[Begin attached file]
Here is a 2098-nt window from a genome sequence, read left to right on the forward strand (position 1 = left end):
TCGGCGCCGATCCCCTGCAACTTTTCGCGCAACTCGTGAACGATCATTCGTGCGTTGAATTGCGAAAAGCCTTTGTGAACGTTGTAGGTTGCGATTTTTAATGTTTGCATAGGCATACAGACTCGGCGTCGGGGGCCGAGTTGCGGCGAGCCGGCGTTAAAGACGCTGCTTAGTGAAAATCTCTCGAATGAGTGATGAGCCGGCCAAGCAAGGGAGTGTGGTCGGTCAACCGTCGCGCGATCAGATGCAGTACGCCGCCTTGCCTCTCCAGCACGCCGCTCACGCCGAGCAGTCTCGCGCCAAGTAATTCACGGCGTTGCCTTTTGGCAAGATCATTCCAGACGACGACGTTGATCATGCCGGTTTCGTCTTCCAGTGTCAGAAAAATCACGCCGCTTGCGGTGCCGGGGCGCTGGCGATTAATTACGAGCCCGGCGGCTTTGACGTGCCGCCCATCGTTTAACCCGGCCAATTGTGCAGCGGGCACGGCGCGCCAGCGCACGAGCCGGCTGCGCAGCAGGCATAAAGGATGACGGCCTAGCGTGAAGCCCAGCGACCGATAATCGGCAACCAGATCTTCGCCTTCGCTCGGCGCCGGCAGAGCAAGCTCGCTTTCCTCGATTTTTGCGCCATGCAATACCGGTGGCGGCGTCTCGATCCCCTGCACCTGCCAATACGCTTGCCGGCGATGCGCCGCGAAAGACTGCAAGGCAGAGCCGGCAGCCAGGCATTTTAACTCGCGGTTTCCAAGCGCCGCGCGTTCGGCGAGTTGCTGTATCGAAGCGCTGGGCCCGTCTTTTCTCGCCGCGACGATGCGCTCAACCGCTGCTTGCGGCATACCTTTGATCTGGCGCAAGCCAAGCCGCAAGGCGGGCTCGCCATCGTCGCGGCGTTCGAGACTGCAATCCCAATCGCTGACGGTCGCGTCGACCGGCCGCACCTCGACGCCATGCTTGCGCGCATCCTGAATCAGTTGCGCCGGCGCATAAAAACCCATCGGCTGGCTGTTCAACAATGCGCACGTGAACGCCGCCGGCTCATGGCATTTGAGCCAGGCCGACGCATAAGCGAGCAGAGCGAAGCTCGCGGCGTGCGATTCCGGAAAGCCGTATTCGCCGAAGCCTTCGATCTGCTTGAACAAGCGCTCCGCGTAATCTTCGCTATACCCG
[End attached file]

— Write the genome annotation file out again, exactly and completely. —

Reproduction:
Here is a 2098-nt window from a genome sequence, read left to right on the forward strand (position 1 = left end):
TCGGCGCCGATCCCCTGCAACTTTTCGCGCAACTCGTGAACGATCATTCGTGCGTTGAATTGCGAAAAGCCTTTGTGAACGTTGTAGGTTGCGATTTTTAATGTTTGCATAGGCATACAGACTCGGCGTCGGGGGCCGAGTTGCGGCGAGCCGGCGTTAAAGACGCTGCTTAGTGAAAATCTCTCGAATGAGTGATGAGCCGGCCAAGCAAGGGAGTGTGGTCGGTCAACCGTCGCGCGATCAGATGCAGTACGCCGCCTTGCCTCTCCAGCACGCCGCTCACGCCGAGCAGTCTCGCGCCAAGTAATTCACGGCGTTGCCTTTTGGCAAGATCATTCCAGACGACGACGTTGATCATGCCGGTTTCGTCTTCCAGTGTCAGAAAAATCACGCCGCTTGCGGTGCCGGGGCGCTGGCGATTAATTACGAGCCCGGCGGCTTTGACGTGCCGCCCATCGTTTAACCCGGCCAATTGTGCAGCGGGCACGGCGCGCCAGCGCACGAGCCGGCTGCGCAGCAGGCATAAAGGATGACGGCCTAGCGTGAAGCCCAGCGACCGATAATCGGCAACCAGATCTTCGCCTTCGCTCGGCGCCGGCAGAGCAAGCTCGCTTTCCTCGATTTTTGCGCCATGCAATACCGGTGGCGGCGTCTCGATCCCCTGCACCTGCCAATACGCTTGCCGGCGATGCGCCGCGAAAGACTGCAAGGCAGAGCCGGCAGCCAGGCATTTTAACTCGCGGTTTCCAAGCGCCGCGCGTTCGGCGAGTTGCTGTATCGAAGCGCTGGGCCCGTCTTTTCTCGCCGCGACGATGCGCTCAACCGCTGCTTGCGGCATACCTTTGATCTGGCGCAAGCCAAGCCGCAAGGCGGGCTCGCCATCGTCGCGGCGTTCGAGACTGCAATCCCAATCGCTGACGGTCGCGTCGACCGGCCGCACCTCGACGCCATGCTTGCGCGCATCCTGAATCAGTTGCGCCGGCGCATAAAAACCCATCGGCTGGCTGTTCAACAATGCGCACGTGAACGCCGCCGGCTCATGGCATTTGAGCCAGGCCGACGCATAAGCGAGCAGAGCGAAGCTCGCGGCGTGCGATTCCGGAAAGCCGTATTCGCCGAAGCCTTCGATCTGCTTGAACAAGCGCTCCGCGTAATCTTCGCTATACCCG